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Education on the Isle of Wight is provided by Local Education Authority-maintained schools on the Isle of Wight, and independent schools. As a rural community, many of these schools are small, with average numbers of pupils lower than in many urban areas. It was decided on 19 March 2008, in a Whole Council Meeting, that the three-tier system will change into a two tier system. A report into the report on the re-organisation with proposals as to which schools will close was published in May 2008. There is also a college on the Isle of Wight and other less formal educational venues.


School System

The Isle of Wight does not conform to the general pattern of education in the United Kingdom in which pupils change schools at age 11 (see Education in England). Instead, the Isle of Wight uses a three-tier system once experimented with in a number of areas, but now retained in parts of only some 17 Local Authorities. In this system pupils change school at ages 9 and 13.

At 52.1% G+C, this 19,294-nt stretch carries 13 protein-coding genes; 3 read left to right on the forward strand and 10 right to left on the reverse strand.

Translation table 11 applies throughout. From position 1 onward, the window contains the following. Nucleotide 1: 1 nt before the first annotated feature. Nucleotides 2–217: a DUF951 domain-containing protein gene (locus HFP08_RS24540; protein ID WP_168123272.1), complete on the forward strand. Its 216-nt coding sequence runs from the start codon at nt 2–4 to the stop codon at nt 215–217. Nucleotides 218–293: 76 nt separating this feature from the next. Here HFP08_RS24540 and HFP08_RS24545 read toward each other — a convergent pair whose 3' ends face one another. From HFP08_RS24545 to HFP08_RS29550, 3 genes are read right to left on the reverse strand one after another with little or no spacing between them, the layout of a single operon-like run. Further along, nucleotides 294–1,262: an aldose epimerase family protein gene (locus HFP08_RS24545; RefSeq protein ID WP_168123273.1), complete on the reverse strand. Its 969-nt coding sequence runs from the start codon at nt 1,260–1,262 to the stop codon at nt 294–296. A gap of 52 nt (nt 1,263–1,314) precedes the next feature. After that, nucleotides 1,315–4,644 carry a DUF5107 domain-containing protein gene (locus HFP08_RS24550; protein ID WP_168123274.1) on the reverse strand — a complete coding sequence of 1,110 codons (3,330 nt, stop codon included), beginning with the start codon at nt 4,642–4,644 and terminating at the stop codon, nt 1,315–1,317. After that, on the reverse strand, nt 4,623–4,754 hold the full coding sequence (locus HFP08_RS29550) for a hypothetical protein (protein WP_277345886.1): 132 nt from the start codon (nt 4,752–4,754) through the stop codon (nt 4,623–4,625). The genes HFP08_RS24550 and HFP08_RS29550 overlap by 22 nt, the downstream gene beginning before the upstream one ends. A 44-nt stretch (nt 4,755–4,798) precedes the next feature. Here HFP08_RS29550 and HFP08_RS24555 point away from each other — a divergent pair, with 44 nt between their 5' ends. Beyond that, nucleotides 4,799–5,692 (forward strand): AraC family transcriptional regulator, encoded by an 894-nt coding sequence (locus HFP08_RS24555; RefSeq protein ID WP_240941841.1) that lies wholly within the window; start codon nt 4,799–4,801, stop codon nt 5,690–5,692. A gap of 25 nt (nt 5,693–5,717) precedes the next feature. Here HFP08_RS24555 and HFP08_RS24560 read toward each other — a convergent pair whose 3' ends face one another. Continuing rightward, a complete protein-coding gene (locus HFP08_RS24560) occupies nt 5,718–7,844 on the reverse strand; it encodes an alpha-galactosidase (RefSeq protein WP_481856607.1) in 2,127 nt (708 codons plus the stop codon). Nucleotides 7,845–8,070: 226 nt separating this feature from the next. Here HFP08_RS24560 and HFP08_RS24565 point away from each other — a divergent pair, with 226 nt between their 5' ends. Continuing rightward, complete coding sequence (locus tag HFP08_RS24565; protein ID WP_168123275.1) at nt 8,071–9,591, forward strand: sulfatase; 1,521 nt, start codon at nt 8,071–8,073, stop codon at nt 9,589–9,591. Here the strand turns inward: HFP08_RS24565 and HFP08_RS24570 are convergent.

Part of the rationale behind this system was that the age of eleven is a period of dramatic physical and emotional change, and also significantly different from the higher age groups in secondary education. Creation of a tier between earlier primary and later secondary education meant that a different character of education suitable to the age group could be developed, taking the child up to age thirteen when they were more ready for high school.

The system has been popular among parents and teachers, but since the introduction of the National Curriculum criticisms have arisen over the system because the curriculum is based on Key Stages lasting either two or three years. It has been suggested that changing school at age 13, with two years of Key Stage 3 spent at a middle school and one year in high school, results in a lack of continuity and problems for high schools whose intake will be from several middle schools.